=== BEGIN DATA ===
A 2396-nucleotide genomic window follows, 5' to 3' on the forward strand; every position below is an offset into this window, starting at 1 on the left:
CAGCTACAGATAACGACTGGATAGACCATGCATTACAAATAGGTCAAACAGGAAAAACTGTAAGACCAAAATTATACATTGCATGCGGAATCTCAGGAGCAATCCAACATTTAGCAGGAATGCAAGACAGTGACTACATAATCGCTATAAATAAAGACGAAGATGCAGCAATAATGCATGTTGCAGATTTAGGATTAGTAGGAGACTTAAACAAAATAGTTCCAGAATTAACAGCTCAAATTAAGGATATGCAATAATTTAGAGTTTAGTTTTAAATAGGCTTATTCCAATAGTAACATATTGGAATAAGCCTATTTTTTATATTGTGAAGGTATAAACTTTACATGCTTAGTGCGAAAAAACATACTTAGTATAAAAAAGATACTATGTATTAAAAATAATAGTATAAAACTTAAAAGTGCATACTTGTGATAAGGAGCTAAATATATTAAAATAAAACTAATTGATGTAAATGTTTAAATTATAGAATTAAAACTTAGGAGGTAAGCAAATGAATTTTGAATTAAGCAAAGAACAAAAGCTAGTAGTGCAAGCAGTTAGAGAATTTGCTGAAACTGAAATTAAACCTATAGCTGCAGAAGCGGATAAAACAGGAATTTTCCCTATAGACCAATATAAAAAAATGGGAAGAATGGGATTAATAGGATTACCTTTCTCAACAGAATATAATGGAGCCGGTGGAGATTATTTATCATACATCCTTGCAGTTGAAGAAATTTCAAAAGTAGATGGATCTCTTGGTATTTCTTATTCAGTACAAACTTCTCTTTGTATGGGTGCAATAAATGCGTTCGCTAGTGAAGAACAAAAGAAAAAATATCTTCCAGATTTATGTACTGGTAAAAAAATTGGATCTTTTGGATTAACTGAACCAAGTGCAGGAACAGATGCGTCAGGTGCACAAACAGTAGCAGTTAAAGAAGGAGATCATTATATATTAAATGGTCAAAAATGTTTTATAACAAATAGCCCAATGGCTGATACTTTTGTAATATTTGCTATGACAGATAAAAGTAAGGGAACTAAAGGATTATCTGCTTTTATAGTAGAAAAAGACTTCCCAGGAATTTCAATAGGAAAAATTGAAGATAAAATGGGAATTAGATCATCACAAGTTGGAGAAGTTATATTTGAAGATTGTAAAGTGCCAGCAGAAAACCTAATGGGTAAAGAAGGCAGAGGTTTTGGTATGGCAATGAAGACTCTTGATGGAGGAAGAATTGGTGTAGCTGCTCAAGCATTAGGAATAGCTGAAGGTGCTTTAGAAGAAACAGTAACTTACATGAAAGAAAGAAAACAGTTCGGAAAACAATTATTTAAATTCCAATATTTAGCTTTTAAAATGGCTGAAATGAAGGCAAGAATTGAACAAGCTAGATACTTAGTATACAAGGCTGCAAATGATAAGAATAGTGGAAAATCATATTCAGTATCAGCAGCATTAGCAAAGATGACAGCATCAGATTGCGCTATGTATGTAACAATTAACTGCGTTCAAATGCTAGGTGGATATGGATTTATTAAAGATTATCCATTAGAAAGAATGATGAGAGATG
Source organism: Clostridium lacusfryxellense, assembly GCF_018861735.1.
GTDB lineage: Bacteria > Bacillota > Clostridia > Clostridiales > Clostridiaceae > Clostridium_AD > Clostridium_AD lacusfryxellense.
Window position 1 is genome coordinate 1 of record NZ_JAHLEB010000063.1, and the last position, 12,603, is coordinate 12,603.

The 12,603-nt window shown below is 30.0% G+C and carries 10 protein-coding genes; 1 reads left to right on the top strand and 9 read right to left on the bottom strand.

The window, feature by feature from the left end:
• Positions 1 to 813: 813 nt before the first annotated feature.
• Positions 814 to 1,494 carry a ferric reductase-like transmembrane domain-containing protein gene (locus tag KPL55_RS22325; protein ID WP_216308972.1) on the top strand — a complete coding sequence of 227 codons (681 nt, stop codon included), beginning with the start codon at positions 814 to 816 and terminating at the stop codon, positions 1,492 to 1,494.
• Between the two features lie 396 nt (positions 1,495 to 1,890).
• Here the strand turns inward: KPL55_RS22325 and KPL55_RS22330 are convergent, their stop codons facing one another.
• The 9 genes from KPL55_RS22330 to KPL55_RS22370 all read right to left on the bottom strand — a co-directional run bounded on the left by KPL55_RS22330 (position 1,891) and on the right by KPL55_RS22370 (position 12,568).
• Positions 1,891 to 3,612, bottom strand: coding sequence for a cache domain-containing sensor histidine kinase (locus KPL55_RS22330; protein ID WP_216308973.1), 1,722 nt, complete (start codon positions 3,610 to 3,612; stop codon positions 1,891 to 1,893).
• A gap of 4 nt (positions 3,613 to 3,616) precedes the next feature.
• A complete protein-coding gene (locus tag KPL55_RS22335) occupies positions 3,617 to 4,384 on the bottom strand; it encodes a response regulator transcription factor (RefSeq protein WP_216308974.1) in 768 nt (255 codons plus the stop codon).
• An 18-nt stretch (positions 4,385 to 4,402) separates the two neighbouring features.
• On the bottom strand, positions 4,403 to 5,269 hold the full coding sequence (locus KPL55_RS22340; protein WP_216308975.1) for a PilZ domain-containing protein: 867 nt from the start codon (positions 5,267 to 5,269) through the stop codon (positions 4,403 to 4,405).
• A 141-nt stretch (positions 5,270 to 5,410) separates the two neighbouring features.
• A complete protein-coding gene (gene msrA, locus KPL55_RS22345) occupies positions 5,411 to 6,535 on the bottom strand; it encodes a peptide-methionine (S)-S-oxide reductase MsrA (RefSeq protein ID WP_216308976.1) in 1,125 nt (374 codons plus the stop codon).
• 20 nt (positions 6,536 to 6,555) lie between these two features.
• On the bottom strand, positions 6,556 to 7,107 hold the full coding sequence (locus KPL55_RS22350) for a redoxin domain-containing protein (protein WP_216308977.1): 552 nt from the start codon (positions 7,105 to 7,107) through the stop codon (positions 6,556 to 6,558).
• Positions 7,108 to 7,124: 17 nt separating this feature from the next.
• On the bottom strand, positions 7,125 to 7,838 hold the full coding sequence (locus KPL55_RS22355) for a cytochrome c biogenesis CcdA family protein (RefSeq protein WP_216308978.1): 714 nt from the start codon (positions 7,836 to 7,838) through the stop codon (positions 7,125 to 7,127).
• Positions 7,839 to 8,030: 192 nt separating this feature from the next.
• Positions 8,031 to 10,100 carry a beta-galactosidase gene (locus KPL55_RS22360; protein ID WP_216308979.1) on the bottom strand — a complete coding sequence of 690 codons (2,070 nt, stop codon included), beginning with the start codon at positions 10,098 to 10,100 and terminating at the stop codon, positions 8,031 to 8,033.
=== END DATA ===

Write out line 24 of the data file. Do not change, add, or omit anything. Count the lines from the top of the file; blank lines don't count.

• Positions 7,839 to 8,030: 192 nt separating this feature from the next.